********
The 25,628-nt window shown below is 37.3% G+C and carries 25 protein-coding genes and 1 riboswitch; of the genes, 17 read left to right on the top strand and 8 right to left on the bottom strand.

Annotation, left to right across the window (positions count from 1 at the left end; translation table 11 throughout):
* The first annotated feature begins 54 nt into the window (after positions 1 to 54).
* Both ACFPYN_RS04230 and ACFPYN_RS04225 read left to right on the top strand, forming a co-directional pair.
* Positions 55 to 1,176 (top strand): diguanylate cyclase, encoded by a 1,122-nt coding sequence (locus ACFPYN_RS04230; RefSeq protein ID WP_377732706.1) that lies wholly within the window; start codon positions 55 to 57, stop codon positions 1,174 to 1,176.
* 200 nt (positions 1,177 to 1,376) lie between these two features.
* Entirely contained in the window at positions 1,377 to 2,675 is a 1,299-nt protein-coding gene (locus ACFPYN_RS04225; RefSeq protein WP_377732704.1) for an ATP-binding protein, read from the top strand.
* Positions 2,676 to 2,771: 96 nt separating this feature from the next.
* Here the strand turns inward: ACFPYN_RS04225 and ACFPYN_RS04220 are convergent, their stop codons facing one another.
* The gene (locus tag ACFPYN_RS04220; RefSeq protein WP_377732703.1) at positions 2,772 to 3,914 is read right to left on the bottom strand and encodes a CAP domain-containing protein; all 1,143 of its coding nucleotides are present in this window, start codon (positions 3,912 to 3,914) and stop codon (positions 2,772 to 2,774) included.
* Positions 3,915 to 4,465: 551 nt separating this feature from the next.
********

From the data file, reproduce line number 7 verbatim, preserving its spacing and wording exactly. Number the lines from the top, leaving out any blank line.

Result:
* Entirely contained in the window at positions 1,377 to 2,675 is a 1,299-nt protein-coding gene (locus ACFPYN_RS04225; RefSeq protein WP_377732704.1) for an ATP-binding protein, read from the top strand.